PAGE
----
‘Their Finest’: Film Review | TIFF 2016


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Courtesy of TIFF
Gemma Arterton in ‘Their Finest’
A disarming movie about the uplifting power of movies.

Gemma Arterton and Sam Claflin play reluctant screenwriting collaborators on a WWII film designed to lift the British public’s spirits and coax America into the conflict in Lone Scherfig’s period comedy-drama.

Near the end of the stealth charmer Their Finest, the accidental screenwriter played by Gemma Arterton slips into a movie theater amongst the London public during the Blitz to watch the morale-building British Ministry of Information propaganda film she has helped to shape. Director Lone Scherfig pushes every required button to evoke the style of the era in this mini-narrative recounting a Dunkirk rescue mission by patriotic civilians — the quivering lips, the plucky determination, the humble heroism and the lush swell of sorrow and stirring sentiment. But don’t be surprised if you find yourself getting misty-eyed during this lovely sequence as you surrender to every hoary cliché.

As proto-feminist protagonists go, Catrin Cole (Arterton) may be a little meek for modern tastes. But her quiet assertiveness seems truer to the period than it would have had she been given a contemporary spin and a lot of boldly declarative speeches. It also allows Arteron to explore the inner strength and resolve of this warm-hearted woman via subtle strokes that yield affecting rewards.

The performance acquires heft also from its position at the center of a sterling ensemble of British talent, from rising stars like Sam Claflin to veterans like Bill Nighy, Helen McCrory, Richard E. Grant and Jeremy Irons, the latter in a very funny self-satirizing cameo. Their Finest doesn’t match the delicacy of Danish director Scherfig’s best English-language feature, An Education. But just as that 2009 film captured Britain during the transitional time of the 1960s through the experiences of a young woman in emotional and intellectual bloom, Scherfig’s latest does something similar with the 1940s, albeit through a far softer lens of sweet nostalgia.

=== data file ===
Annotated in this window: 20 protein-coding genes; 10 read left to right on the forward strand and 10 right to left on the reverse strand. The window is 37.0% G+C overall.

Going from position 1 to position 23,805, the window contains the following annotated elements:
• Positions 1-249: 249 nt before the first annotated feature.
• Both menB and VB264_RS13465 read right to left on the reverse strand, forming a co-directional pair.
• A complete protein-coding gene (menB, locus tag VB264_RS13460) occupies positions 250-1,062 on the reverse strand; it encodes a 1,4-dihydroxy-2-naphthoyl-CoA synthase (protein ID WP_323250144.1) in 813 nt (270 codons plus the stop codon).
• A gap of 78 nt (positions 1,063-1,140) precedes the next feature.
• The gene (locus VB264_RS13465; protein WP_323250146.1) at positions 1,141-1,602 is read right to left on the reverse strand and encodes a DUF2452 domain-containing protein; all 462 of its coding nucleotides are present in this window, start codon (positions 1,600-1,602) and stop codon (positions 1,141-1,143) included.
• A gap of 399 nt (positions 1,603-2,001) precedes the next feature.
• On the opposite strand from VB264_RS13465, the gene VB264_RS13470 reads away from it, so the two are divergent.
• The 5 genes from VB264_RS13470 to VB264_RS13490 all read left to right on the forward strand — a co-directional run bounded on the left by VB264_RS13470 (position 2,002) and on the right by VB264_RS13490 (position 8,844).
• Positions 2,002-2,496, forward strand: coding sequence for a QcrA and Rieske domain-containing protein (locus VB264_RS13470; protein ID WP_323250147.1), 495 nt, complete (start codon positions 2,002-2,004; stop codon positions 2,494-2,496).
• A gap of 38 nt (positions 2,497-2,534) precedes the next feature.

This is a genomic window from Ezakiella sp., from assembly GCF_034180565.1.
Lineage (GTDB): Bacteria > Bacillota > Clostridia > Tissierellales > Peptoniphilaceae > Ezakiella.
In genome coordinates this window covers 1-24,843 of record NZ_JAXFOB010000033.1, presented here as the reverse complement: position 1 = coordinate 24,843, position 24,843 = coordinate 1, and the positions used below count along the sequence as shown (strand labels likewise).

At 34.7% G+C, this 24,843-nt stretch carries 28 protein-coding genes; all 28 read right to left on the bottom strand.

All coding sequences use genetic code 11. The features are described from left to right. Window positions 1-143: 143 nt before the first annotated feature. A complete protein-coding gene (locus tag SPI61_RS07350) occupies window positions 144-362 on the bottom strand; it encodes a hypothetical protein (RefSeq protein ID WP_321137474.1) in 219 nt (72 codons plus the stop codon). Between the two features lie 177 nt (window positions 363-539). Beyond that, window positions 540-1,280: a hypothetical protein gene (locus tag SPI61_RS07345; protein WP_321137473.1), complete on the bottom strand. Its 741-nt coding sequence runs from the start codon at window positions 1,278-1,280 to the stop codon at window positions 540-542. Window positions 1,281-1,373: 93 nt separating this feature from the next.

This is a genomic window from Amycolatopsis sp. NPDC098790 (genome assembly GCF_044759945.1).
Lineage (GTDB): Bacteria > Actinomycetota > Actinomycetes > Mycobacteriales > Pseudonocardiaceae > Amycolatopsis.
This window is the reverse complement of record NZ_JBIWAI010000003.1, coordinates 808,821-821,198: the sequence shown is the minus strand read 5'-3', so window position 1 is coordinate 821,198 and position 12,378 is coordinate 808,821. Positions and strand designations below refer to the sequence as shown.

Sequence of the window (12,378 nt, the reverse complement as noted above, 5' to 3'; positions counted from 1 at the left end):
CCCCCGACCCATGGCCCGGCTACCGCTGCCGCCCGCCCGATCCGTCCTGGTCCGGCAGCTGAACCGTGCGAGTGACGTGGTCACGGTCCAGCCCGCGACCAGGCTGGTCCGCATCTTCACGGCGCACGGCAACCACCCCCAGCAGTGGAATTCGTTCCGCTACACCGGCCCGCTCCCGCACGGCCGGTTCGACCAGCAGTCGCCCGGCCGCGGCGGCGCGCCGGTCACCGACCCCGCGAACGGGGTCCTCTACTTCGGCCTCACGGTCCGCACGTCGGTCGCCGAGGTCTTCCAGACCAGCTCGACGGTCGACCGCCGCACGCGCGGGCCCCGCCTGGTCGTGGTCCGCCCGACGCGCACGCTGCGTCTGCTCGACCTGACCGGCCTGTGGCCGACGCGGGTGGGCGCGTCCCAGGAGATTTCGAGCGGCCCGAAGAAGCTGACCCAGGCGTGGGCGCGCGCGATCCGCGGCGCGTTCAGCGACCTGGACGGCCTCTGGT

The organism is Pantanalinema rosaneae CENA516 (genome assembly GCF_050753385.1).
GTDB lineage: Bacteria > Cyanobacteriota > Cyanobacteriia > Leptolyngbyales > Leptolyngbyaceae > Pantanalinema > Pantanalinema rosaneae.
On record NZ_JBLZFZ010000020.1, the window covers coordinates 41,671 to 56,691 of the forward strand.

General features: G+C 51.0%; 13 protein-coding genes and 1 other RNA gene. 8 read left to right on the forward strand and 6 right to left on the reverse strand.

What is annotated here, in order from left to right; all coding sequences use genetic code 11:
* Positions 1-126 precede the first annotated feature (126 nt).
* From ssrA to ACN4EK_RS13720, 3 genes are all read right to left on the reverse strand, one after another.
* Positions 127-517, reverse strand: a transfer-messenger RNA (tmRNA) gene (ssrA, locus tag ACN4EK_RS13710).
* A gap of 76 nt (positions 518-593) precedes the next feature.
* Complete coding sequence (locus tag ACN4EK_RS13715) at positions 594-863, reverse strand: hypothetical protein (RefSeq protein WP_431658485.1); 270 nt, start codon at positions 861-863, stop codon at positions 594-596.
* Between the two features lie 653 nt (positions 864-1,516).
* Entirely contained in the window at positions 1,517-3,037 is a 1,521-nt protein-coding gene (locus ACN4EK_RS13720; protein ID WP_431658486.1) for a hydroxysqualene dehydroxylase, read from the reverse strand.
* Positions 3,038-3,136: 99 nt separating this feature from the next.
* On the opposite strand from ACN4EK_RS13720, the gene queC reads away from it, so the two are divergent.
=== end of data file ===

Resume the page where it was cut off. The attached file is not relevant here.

Adapted by Gaby Chiappe from a 2009 novel by Lissa Evans, the story is written with a light touch but also a keen sense of the mood of domestic Britain in those darkest hours of 1940, when London was riddled with bombsites. That reality is reflected in the gloomy paintings of Ellis (Jack Huston), whose work is deemed too brutal and depressing for use by the War Office. Needing income, his Welsh transplant wife Catrin applies to the Ministry of Information for what she thinks is a secretarial position. But the head of the Film Division (Richard E. Grant) says her copywriting skills make her ideal to bring the women’s perspective to pictures whose mandate is “authenticity with optimism.”

Scherfig uses amusing recreations of such films early on to show how low the bar had been set, with clips of fretful housewives pegging out washing while turning to a cup of tea to calm their fears for husbands and sons off at war. Assigned to work (at a lower pay rate) with male co-writers Tom Buckley (Claflin) and Raymond Parfitt (Paul Ritter), Catrin learns that women’s dialogue in those wartime reels is referred to as “the slop.”

Their chance to have an impact on flagging national morale comes with a project based on the true story of mousy twin sisters Rose and Lily Starling (Lily and Francesca Knight), who piloted their drunken father’s boat from Southend to Dunkirk to rescue wounded British soldiers. Sent to research the story, Catrin is crushed to find that newspaper accounts were greatly embellished. But her growing understanding of how the film industry works prompts her to write the story the public needs to see.

While Ellis want

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